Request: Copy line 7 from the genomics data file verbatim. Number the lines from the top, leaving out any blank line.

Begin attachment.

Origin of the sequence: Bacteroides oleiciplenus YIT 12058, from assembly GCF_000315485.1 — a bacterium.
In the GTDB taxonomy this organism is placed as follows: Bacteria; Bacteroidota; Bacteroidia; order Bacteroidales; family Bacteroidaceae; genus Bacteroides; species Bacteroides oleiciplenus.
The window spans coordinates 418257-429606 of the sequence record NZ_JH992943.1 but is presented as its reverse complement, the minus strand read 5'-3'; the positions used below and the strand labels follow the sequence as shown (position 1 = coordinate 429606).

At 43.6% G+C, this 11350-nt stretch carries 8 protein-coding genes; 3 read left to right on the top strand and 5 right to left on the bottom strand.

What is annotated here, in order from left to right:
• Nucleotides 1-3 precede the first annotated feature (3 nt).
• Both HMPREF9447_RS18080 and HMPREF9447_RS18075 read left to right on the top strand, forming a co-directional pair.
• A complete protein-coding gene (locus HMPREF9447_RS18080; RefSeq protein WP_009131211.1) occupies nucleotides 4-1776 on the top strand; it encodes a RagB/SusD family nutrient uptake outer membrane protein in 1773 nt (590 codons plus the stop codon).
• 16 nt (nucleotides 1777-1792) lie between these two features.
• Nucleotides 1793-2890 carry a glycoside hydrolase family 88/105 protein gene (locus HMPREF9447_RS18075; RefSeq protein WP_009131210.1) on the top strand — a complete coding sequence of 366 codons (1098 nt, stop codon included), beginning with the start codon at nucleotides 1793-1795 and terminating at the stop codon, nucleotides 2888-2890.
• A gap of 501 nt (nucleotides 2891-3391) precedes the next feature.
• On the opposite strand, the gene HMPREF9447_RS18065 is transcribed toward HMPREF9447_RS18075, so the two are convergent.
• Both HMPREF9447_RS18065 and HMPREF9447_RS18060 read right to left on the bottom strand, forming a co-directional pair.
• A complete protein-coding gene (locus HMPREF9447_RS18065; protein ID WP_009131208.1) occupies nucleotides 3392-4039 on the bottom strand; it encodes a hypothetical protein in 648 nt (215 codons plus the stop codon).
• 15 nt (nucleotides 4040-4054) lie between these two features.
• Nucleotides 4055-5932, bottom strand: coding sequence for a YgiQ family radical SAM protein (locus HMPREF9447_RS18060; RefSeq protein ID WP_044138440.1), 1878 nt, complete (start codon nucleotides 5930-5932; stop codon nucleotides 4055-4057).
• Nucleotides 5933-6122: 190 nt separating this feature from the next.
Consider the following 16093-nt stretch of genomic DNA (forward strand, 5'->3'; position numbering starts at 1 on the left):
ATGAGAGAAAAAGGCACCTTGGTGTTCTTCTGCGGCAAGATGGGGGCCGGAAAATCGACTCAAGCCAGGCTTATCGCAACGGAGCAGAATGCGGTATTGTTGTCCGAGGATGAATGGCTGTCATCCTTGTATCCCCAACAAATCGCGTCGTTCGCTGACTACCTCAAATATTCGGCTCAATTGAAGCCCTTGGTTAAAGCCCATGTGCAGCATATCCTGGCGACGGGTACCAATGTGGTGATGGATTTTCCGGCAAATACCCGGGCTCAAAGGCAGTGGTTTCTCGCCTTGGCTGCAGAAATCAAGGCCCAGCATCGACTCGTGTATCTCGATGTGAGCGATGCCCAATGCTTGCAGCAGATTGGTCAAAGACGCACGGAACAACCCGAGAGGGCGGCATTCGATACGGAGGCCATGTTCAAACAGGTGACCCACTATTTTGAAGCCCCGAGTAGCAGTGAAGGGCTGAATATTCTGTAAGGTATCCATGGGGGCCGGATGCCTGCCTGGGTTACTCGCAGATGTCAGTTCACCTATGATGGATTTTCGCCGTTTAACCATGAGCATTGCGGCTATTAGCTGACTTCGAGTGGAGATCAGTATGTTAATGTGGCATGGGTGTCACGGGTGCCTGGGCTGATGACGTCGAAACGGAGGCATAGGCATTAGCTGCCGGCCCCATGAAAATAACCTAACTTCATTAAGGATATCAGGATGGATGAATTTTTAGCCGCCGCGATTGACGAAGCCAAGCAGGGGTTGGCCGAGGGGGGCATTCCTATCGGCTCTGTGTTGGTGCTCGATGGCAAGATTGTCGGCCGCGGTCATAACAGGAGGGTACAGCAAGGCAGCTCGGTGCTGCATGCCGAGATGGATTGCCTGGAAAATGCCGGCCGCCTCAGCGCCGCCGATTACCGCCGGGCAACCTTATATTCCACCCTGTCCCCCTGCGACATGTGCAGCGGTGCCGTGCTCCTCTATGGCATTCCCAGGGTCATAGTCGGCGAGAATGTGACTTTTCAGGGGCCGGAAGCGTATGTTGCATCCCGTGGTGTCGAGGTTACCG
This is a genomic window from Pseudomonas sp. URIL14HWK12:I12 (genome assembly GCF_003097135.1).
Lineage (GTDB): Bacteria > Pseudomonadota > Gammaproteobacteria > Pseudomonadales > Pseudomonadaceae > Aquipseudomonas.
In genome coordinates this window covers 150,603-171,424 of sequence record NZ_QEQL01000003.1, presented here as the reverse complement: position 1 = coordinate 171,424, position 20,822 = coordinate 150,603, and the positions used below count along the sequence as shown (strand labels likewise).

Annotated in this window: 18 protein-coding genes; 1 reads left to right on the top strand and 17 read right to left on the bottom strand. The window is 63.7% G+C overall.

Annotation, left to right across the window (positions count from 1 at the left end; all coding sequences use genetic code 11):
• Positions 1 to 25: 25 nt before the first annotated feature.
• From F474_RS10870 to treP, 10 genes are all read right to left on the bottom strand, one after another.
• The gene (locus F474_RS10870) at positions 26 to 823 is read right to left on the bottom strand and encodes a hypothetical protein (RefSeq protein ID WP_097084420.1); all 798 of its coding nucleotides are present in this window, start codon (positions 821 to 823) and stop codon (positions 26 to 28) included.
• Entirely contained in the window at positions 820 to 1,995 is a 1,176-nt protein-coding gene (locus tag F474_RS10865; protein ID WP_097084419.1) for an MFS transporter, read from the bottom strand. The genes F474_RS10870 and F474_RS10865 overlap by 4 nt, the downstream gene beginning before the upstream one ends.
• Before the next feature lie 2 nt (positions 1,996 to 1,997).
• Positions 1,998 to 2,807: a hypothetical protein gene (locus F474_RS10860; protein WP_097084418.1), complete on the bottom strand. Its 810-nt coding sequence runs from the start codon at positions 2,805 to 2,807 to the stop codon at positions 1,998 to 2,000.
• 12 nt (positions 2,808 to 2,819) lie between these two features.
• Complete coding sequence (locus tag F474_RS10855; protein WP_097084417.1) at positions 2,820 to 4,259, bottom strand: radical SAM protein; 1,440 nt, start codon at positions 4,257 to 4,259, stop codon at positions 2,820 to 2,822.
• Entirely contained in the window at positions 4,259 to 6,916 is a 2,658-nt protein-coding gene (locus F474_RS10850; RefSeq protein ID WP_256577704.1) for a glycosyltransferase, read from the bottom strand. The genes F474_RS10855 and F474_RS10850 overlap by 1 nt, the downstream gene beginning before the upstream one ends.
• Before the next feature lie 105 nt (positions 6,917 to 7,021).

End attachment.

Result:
• Both HMPREF9447_RS18080 and HMPREF9447_RS18075 read left to right on the top strand, forming a co-directional pair.